Monday, November 7, 2016

Scylla and Charybdis

Some people feel like both major party choices for President are evil.  They don't want to vote for either, such is the success of thirty years' effort to tarnish Clinton's reputation, and more than ten years of hate media's propaganda machine.

Currently I'm trying to figure out a white outfit to wear to the polls tomorrow in honor and memory of all the suffragettes who fought and died so that women could vote, and maybe one day become President.

Susan B.Anthony's grave is about an hour and a half drive from here.  People have been placing "I voted" stickers on her grave.  I would like to alter my sticker to read:

For Her...

Friday, October 28, 2016

Painting, painting, painting

I've only been painting since Labor Day weekend on this house, but at least I'm finally seing some results.  The previous homeowners painted the kitchen and hall burnt orange, plus they had dark light fixtures. So I had to brighten things a bit.  In addition to painting everything in sight, I also changed out light fixtures.  What an improvement!  Here are a few before and after shots.

Sunday, October 2, 2016

Do the toughest job first and get it out of the way.

We've been in our house for just over a year, and we hadn't done any major home improvements because we were overwhelmed at the size of the house, and what to do about all the honey oak in the house that made it so dark and dated.  Should we paint with colors that would go with it, tone it down, re-stain it to a darker color, tear it all out and start with something new, or paint it all white?  Whatever we would decide to do, it would be a lot of work!  There is so much woodwork in this house!  So we delayed, we avoided making a decision, because we couldn't decide what to do, and weren't looking forward to all that work.

M finally forced us to make a decision.  She decided over Labor Day weekend, that we were just going to commit, rent giant ladders and start painting the biggest room, and get it over with.  So we rented two ladders (14' and 12') and did a three day intense marathon paint.  We painted seventeen foot walls in the main room and front entry, tricky angles over the stairs and an art wall, plus a seventeen foot wall of doors and windows.  Even then, we didn't finish painting.  We got all the really high walls done, then I spent most of my free time for the next couple weeks finishing the lower parts and all the white trim.

We decided to paint the walls a light gray to lighten up the room, and began painting most of the woodwork white.  So all the trim around the windows and doors, and the baseboards, went white. We're waiting to hear back from professional wood refinishers about staining the stairs, spindles, and bannisters, because we know that job is beyond our skill set. We're hoping to match the stairs to the cherry floors elsewhere in the house.

Eventually we plan to rip out the rug in this big main room and put down wood floors to match the other floors in the house.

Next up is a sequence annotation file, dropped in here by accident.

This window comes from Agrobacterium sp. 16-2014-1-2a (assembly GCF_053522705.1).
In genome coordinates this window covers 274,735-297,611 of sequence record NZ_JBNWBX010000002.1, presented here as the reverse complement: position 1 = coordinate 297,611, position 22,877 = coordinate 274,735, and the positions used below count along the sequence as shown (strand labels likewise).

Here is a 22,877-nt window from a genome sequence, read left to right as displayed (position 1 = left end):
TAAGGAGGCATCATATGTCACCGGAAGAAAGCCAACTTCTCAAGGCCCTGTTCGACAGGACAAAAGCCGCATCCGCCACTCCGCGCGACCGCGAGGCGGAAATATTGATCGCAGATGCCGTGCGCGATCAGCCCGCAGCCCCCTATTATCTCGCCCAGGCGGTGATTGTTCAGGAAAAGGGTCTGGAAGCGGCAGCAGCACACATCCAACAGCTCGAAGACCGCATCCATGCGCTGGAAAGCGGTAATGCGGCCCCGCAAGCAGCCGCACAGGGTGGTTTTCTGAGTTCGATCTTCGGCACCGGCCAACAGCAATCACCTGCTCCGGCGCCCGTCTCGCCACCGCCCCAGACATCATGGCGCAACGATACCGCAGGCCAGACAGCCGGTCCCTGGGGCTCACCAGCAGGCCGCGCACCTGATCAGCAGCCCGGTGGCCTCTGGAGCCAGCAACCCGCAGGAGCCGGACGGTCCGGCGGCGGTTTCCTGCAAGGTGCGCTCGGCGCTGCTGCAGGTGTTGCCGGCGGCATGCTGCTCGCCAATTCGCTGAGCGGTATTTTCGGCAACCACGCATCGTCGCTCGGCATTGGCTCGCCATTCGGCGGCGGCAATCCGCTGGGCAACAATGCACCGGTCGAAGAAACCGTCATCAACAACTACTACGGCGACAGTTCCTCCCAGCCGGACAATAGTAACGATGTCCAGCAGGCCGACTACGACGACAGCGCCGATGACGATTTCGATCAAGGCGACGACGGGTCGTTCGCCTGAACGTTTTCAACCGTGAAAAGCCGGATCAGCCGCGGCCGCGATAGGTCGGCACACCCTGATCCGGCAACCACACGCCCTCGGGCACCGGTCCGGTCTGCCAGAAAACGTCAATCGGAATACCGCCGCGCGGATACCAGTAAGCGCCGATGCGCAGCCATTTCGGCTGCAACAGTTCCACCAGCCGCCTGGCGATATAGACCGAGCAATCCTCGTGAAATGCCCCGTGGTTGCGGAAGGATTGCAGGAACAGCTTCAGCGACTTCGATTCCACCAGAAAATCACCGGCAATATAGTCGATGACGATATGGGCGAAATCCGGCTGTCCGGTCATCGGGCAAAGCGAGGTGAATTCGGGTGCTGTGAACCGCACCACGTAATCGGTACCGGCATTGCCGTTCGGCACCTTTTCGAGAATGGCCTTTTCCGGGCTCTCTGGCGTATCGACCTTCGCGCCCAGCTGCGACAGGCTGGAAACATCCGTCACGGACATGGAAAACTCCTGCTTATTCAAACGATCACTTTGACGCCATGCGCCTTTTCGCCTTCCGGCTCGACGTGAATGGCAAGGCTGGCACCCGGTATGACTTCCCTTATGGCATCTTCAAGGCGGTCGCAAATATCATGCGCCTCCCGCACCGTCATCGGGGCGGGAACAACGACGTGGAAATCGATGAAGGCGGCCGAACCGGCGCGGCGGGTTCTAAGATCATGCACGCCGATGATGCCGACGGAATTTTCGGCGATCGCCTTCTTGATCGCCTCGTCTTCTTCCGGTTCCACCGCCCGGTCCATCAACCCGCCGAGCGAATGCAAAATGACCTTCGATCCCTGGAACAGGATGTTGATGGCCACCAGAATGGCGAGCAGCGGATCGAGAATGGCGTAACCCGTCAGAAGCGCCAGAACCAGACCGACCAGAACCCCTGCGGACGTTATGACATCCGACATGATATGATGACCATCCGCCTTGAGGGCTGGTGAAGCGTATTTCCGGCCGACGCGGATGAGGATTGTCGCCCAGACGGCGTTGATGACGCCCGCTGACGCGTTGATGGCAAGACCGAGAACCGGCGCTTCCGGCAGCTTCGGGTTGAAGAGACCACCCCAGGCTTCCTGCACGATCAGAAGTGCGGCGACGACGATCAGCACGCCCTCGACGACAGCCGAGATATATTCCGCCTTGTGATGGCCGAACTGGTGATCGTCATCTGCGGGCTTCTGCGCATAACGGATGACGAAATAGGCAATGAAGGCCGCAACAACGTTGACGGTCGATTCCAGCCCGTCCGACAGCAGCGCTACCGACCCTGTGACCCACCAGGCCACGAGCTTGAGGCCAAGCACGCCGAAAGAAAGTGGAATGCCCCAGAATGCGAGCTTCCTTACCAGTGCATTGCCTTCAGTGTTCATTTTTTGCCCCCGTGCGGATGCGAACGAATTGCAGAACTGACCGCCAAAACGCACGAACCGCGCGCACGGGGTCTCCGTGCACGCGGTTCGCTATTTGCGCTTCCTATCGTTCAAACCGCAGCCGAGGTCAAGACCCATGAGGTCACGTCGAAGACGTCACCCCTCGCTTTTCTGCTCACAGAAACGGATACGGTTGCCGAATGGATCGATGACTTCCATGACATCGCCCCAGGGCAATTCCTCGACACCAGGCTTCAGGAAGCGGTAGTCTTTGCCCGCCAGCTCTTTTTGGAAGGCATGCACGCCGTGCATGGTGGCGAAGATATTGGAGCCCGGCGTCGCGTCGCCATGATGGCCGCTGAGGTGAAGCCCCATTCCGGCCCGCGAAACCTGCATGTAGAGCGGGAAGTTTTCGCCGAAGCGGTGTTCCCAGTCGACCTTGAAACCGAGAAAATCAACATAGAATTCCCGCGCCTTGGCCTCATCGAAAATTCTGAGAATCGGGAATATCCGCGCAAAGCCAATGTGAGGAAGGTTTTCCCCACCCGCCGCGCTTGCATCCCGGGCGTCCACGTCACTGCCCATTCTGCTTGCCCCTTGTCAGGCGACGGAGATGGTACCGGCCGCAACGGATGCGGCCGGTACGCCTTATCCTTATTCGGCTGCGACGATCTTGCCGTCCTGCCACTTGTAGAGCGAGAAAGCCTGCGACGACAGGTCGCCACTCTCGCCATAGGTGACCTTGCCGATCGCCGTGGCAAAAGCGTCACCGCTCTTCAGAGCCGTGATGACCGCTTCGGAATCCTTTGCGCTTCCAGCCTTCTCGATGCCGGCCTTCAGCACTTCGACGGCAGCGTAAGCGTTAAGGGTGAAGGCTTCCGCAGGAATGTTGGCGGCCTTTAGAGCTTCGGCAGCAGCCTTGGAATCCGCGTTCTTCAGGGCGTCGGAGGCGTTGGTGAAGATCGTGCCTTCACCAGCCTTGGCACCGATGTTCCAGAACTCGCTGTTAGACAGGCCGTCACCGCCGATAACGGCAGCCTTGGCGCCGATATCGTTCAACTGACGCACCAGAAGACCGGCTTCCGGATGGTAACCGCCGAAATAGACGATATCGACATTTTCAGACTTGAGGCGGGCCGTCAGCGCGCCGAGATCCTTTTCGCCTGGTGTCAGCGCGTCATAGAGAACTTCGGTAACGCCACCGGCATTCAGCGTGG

So we're getting there, and next I will begin working on all the other downstairs rooms to update the paint colors and update other features of the house, now that the worst job is out of the way.

Wednesday, August 31, 2016

Juggling, juggling

School started back on Monday, in both New York and Maryland.  I am teaching two on-line classes in Maryland, one on-line class in New York, and an in-person class in New York.  I have about 140 students, more or less.  It's been interesting answering student questions about two different campuses with different procedures for adding and dropping classes, and different books for the classes.  I imagine grading is going to be hysterical.  Oh, and I am teaching one more class than I did when I worked full-time in Maryland, for less than half of what I now earn being part-time in both places.  That's the part-time adjunct scandal, pay them crap wages instead of higher pay for anyone full-time or full-time with a Ph.D. 

Well, it was my choice to move, and I knew I might have to find a different job and that I might not be able to teach, so I've only myself to blame.  Still, we're managing, in spite of life's latest pitfalls.

It seems we live on clay soil.  We've also been in a drought.  When clay soil doesn't get regular moisture, it contracts, sometimes tremendously.  A week ago we had a scare because our gas line broke when the soil contracted 3 inches and pulled the pipes apart.  We had the Fire Department out around 11:00 p.m., giving all the neighbors a little excitement, but no explosions, so thankful for that.  In addition to our gas line snapping, our concrete deck around our swimming pool has pulled apart and torn the liner.  It cannot be repaired because the concrete slabs have pulled too far apart and moved too much.  The whole thing has to be torn apart, we're talking $10,000 to $17,000 likely to rip out the concrete and fix that.  It might cost around $10,000 to remove the pool entirely because state law says all the concrete and materials must be removed and clean fill put back.  Of course it does.  We're waiting on a couple estimates, oh and did I mention, homeowners' insurance won't cover any of it because they don't cover earth movement, sink holes, or earthquakes.  You need a special policy for that, a policy that our insurance agent never mentioned we might need.